Single-incision laparoscopic colectomy for malignant disease

Megan E. McNally, B. Todd Moore, Kimberly M. Brown

Research output: Contribution to journalArticle

36 Citations (Scopus)

Abstract

Background: Laparoscopic colectomy has been shown to confer equivalent disease-free and overall survival compared to traditional open colectomy. Patients experience benefit in length of hospital stay as well as diminished narcotic use. Single-incision laparoscopic colectomy (SIL-C) may offer additional benefit compared to traditional laparoscopic colectomy without compromising oncologic principles. Methods: We retrospectively reviewed records of patients who underwent SIL-C and traditional laparoscopic colectomy (TLC) for potentially malignant and malignant disease performed by a single surgeon. SIL-C consisted of a single-port access device with traditional lateral-to-medial laparoscopic technique. Results: Between January and October 2009, 27 SIL-C procedures were performed. Forty-six TLC patients from the prior year were used as controls. Median age was 70 years and 54% were female, with no differences between the groups. The median body mass index (BMI) was 27 kg/m 2 (range = 18.3-39.9) and 26 kg/m 2 (16.6-71.4) for SIL-C and TLC, respectively. The median lymph node harvest was 15 (range = 3-32) and 17 (0-35) for SIL-C and TLC, respectively. The median operative time was 114 min (range = 59-268) and 135 min (45-314) for SIL-C and TLC, respectively. Five SIL-C required additional ports while six TLC required conversion to open technique. The median length of stay was 3 days (range = 2-17) and 5 days (range = 2-11) for SIL-C and TLC, respectively (p = 0.079). There were five significant postoperative complications in the SIL-C group and 16 in the TLC group, including four postoperative ileus and one leak. There were no postoperative deaths in the SIL-C group and two in the TLC group. Conclusions: SIL-C can be used safely in selected colon cancer patients with no difference in blood loss, OR time, or lymph node retrieval. SIL-C patients may have a shorter LOS.

Original languageEnglish (US)
Pages (from-to)3559-3565
Number of pages7
JournalSurgical Endoscopy and Other Interventional Techniques
Volume25
Issue number11
DOIs
StatePublished - Nov 2011
Externally publishedYes

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Colectomy
Length of Stay
Lymph Nodes

Keywords

  • Colectomy
  • Colorectal cancer
  • Outcomes
  • Single-incision laparoscopic surgery

ASJC Scopus subject areas

  • Surgery

Cite this

Single-incision laparoscopic colectomy for malignant disease. / McNally, Megan E.; Todd Moore, B.; Brown, Kimberly M.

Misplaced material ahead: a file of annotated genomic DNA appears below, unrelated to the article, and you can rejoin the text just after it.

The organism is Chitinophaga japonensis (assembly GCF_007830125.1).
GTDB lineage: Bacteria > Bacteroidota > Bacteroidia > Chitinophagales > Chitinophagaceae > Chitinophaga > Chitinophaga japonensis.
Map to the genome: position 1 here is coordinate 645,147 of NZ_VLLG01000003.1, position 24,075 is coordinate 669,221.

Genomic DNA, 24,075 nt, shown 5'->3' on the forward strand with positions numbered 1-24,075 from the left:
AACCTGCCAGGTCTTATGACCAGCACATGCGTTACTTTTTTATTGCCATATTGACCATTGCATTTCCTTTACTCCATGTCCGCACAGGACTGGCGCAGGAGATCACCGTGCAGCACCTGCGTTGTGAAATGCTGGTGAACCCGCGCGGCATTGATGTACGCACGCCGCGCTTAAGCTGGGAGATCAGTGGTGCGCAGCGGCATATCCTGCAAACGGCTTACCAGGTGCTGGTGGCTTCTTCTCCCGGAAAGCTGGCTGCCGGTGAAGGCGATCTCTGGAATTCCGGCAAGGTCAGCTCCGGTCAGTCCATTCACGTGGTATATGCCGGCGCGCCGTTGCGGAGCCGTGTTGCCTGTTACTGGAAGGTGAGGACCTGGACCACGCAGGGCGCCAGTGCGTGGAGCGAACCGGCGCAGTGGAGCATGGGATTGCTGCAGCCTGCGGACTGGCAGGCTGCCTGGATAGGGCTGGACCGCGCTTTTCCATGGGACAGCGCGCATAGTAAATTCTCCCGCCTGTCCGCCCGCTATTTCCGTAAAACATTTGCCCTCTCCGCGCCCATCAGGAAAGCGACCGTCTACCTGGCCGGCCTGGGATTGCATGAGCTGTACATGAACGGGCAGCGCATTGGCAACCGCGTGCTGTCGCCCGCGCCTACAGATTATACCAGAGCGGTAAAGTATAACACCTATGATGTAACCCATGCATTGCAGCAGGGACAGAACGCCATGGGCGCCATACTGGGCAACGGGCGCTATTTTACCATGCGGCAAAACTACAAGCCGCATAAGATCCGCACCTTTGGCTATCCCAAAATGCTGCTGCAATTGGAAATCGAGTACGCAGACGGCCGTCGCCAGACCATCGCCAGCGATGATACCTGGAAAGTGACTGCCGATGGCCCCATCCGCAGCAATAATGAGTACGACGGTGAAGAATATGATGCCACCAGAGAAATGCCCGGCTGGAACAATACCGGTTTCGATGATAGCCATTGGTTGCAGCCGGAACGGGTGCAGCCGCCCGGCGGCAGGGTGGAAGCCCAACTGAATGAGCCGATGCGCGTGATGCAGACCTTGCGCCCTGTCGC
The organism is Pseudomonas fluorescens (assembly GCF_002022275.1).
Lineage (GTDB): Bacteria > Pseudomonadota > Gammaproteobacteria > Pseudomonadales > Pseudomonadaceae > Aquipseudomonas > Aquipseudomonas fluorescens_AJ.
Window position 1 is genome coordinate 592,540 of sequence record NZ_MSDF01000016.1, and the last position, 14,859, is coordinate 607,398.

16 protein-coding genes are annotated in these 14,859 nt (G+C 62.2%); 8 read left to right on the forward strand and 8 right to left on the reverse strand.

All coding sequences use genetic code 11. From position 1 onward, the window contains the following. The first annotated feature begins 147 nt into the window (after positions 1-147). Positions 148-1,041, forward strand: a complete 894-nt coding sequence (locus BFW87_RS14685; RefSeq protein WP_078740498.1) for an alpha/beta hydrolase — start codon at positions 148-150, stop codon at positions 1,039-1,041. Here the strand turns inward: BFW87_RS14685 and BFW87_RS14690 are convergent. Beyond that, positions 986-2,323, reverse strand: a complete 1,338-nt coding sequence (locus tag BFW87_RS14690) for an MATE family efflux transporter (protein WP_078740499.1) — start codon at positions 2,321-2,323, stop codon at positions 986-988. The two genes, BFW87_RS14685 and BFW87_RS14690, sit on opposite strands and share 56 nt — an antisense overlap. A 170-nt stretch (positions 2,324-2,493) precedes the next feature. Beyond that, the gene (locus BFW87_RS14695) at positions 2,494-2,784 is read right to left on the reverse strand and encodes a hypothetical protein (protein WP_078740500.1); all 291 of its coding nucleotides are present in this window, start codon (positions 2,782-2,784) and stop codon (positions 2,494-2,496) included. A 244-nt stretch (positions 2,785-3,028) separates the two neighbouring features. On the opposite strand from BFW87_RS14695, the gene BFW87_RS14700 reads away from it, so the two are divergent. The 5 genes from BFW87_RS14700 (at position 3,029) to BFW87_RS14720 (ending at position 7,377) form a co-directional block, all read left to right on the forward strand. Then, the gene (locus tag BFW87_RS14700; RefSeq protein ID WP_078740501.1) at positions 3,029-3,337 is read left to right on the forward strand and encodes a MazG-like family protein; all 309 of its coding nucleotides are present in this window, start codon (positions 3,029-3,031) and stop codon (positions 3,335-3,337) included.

In: Surgical Endoscopy and Other Interventional Techniques, Vol. 25, No. 11, 11.2011, p. 3559-3565.

Research output: Contribution to journalArticle

McNally, Megan E. ; Todd Moore, B. ; Brown, Kimberly M. / Single-incision laparoscopic colectomy for malignant disease. In: Surgical Endoscopy and Other Interventional Techniques. 2011 ; Vol. 25, No. 11. pp. 3559-3565.
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AB - Background: Laparoscopic colectomy has been shown to confer equivalent disease-free and overall survival compared to traditional open colectomy. Patients experience benefit in length of hospital stay as well as diminished narcotic use. Single-incision laparoscopic colectomy (SIL-C) may offer additional benefit compared to traditional laparoscopic colectomy without compromising oncologic principles. Methods: We retrospectively reviewed records of patients who underwent SIL-C and traditional laparoscopic colectomy (TLC) for potentially malignant and malignant disease performed by a single surgeon. SIL-C consisted of a single-port access device with traditional lateral-to-medial laparoscopic technique. Results: Between January and October 2009, 27 SIL-C procedures were performed. Forty-six TLC patients from the prior year were used as controls. Median age was 70 years and 54% were female, with no differences between the groups. The median body mass index (BMI) was 27 kg/m 2 (range = 18.3-39.9) and 26 kg/m 2 (16.6-71.4) for SIL-C and TLC, respectively. The median lymph node harvest was 15 (range = 3-32) and 17 (0-35) for SIL-C and TLC, respectively. The median operative time was 114 min (range = 59-268) and 135 min (45-314) for SIL-C and TLC, respectively. Five SIL-C required additional ports while six TLC required conversion to open technique. The median length of stay was 3 days (range = 2-17) and 5 days (range = 2-11) for SIL-C and TLC, respectively (p = 0.079). There were five significant postoperative complications in the SIL-C group and 16 in the TLC group, including four postoperative ileus and one leak. There were no postoperative deaths in the SIL-C group and two in the TLC group. Conclusions: SIL-C can be used safely in selected colon cancer patients with no difference in blood loss, OR time, or lymph node retrieval. SIL-C patients may have a shorter LOS.

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